Cheryl L. Davis (Book & Lyrics); Douglas J. Cohen (Music)
|The Cast of “Bridges”|
In twos and threes, shoulder to shoulder, and all hands clapping, twenty shining faces looking straight ahead come down the center aisle singing, “We’re heading for freedom … Look how far we’ve come … There’s nothing we can’t overcome.” As they head toward two massive bridge towers leaning slightly frontwards to greet them on stage, already some members of the audience are joining in with “That’s right” and “Amen.” On the left is the Edmund Pettus Bridge of Selma, Alabama; and on the right is our own Golden Gate. The times on the two sides of the stage are 1965 and 2008, respectively, and the causes are black voting rights and gay marriage rights.
We will soon learn that there is more than one bridge that will link with strong bonds the two time periods and the icon landmarks together as one. In this world premiere musical, Bridges, by Cheryl L. Davis (book and lyrics) and Douglas J. Cohen (music), the title says it all. Finding, building, strengthening, and celebrating bridges between all sorts of gaps – generational, strained relationships, family ghosts, civil rights movements, present with the past, to name just a few – quickly fills the two hours of this compelling, rousing, and heart-filling new musical. Staging a world premiere production, especially a musical with all its inherent complexities and treacheries, is risky business; but Berkeley Playhouse has crossed that bridge successfully to produce a real winner that appeals to young and old alike with messages of hope, reconciliation, and call-to-action.
Moving slowly on cane in her flowered, floor-length dress, crusty and hobbling Grandma Henderson is more than just a little peeved she must recuperate her recent fall by staying with her son Robert (an African-American minister of a 2008 Bay Area church) and his lily-white, “gotta-do-it-her-way” wife, Denise. Without knowing it, she shares frustrations akin to those of her teenaged granddaughter, Franki, and also with her younger self, Francine, forty years in the past in Selma. Together, the three sing defiantly a theme that will help define the entire musical, “This Will I Overcome” (“all the ones telling me what to do”). Recently discovered letters bring back and fill in gaps of both fond and painful memories Grandma has of 1965 Selma during the days leading up to and following the marches for voting rights. Those memories will play out and intermingle with her and her family’s 2008 lives as the stories of two times, two causes, two loves, and two families slowly and surprisingly merge eventually into one united set of links.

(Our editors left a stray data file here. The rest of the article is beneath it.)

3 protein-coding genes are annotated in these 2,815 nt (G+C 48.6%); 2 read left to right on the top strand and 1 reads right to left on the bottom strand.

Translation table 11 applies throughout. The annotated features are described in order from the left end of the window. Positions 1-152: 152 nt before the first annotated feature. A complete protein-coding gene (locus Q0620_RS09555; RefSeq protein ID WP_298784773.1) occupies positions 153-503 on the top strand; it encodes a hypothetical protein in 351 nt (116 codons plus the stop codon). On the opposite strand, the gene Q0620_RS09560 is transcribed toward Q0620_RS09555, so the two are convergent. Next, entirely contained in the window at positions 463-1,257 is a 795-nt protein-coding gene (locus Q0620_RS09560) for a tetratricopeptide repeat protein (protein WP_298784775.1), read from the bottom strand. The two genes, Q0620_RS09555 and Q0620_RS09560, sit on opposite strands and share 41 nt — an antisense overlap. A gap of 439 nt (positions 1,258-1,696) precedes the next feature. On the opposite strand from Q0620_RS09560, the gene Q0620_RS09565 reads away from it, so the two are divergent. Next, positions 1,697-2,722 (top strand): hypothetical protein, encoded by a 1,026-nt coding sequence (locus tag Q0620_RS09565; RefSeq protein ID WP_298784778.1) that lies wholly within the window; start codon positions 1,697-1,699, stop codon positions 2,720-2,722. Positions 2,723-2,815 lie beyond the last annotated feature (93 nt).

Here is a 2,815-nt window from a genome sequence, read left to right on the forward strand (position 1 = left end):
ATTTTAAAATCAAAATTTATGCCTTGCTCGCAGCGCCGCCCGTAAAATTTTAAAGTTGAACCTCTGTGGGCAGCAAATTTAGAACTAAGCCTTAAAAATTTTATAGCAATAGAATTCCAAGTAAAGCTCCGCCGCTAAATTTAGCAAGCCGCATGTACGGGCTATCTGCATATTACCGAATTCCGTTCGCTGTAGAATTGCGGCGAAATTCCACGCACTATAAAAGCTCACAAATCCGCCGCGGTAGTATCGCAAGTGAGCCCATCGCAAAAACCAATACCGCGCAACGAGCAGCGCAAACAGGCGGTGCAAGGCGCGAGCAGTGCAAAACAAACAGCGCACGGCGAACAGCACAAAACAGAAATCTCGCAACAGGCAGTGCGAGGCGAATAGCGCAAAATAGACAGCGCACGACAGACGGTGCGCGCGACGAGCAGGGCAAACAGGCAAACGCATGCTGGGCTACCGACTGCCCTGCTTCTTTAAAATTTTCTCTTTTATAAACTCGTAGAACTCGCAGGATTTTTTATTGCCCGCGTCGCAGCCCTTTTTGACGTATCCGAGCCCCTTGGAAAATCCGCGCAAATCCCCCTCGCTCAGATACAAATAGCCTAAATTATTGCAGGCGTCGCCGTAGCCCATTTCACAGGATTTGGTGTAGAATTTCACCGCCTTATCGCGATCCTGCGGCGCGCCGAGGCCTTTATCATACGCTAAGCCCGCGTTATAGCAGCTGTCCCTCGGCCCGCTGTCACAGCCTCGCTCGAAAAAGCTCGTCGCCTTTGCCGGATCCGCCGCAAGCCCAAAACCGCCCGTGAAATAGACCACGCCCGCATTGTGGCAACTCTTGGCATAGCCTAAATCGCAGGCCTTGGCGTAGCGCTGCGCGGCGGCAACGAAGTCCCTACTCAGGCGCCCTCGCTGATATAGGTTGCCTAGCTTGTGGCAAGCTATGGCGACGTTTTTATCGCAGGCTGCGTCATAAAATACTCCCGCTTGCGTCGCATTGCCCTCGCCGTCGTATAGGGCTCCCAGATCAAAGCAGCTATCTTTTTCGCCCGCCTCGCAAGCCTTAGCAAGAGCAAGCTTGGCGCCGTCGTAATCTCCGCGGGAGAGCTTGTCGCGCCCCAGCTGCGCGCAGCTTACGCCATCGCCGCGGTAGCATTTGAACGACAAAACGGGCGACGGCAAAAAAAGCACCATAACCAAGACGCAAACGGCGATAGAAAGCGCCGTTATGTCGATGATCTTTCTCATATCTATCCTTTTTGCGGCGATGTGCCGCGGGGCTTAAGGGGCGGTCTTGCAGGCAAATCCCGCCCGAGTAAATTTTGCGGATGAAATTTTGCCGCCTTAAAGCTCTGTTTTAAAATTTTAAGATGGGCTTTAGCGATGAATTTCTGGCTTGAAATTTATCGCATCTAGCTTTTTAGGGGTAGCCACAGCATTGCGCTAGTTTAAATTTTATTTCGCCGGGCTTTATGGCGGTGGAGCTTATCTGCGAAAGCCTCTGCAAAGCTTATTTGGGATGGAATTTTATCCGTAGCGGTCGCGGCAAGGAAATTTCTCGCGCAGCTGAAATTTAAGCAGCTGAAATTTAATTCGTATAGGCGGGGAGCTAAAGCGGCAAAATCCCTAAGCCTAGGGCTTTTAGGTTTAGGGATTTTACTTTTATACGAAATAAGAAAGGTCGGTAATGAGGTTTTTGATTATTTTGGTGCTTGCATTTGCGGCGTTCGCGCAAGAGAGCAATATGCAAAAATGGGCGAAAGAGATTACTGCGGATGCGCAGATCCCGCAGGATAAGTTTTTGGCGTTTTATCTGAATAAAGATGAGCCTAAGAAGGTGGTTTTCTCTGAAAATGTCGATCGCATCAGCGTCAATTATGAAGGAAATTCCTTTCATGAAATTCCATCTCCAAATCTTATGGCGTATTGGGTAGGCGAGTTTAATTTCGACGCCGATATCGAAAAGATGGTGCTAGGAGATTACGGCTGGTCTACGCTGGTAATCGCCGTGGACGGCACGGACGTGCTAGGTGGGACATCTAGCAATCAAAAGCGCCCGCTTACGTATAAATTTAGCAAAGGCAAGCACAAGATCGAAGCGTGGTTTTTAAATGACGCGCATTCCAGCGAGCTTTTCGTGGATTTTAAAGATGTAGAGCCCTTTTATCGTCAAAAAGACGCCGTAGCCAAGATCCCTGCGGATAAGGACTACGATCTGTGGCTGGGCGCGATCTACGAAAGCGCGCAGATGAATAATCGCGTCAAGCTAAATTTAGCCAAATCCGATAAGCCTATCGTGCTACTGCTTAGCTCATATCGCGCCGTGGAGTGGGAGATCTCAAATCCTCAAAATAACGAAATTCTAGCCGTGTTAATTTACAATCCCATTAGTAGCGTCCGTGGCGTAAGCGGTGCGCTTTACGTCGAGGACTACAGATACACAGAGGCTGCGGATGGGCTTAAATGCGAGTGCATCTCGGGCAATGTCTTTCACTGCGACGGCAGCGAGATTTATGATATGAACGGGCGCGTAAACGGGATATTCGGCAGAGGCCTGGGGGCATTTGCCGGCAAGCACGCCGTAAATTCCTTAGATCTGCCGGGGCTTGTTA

Amanda King is the strong-voiced, cantankerous Grandma with a strong streak of defiance and a secret that she has held onto for almost a lifetime. She remembers when as young Francine in Selma, she met a handsome, white, Jewish boy from New York, Bobby Cohen, who had come from the north to help register black voters. Her memory scenes recall how, while they prepared for the fateful Selma march across the town’s bridge, his persuasive flirting led her to fall in love at a time and a place when even being seen holding hands could have been fatal for both. Both Francines join in a joyful hymn across the span of their ages, “Walk in the Shade of the Lord,” as each focuses on her time with Bobby.
Janelle Lasalle and Joshua Marx are the younger Francine and Bobby who sneak into Selma woods to declare in beautiful melody and waltzing steps, “This Is Our Dance.” Their passions for each other and for the cause they join other brave souls in Selma lead them to the fateful march across a bridge that horses, dogs, and angry white cops do all they can to stop. In recounting that day with her grandson Eddie (Caleb Meyers) — who has needed some convincing history is worth studying — the story becomes so real that they join in spirit and locked arms with Francine, Bobby, and a whole past generation, singing as they proceed, “March with the Aid of the Lord.” What Grandma does not yet share is what happened that day when all chaos erupted in vicious attacks of batons and the butts of guns on defenseless heads and bodies – including on her beloved Bobby’s — and the life-long lie that she has since been carrying.